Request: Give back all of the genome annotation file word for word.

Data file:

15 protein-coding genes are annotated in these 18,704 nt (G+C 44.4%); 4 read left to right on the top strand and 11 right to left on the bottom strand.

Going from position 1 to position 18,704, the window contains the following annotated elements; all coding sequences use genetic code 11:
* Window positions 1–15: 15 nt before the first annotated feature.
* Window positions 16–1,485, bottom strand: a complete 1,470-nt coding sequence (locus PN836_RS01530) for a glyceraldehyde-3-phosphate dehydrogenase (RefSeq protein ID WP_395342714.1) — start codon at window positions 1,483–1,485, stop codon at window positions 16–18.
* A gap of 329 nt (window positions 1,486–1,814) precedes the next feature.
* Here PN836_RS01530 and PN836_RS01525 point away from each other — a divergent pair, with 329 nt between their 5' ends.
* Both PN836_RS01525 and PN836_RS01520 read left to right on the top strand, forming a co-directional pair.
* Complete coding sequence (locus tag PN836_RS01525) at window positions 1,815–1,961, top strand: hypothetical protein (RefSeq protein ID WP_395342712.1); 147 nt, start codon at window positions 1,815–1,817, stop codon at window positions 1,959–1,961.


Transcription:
15 protein-coding genes are annotated in these 18,704 nt (G+C 44.4%); 4 read left to right on the top strand and 11 right to left on the bottom strand.

Going from position 1 to position 18,704, the window contains the following annotated elements; all coding sequences use genetic code 11:
* Window positions 1–15: 15 nt before the first annotated feature.
* Window positions 16–1,485, bottom strand: a complete 1,470-nt coding sequence (locus PN836_RS01530) for a glyceraldehyde-3-phosphate dehydrogenase (RefSeq protein ID WP_395342714.1) — start codon at window positions 1,483–1,485, stop codon at window positions 16–18.
* A gap of 329 nt (window positions 1,486–1,814) precedes the next feature.
* Here PN836_RS01530 and PN836_RS01525 point away from each other — a divergent pair, with 329 nt between their 5' ends.
* Both PN836_RS01525 and PN836_RS01520 read left to right on the top strand, forming a co-directional pair.
* Complete coding sequence (locus tag PN836_RS01525) at window positions 1,815–1,961, top strand: hypothetical protein (RefSeq protein ID WP_395342712.1); 147 nt, start codon at window positions 1,815–1,817, stop codon at window positions 1,959–1,961.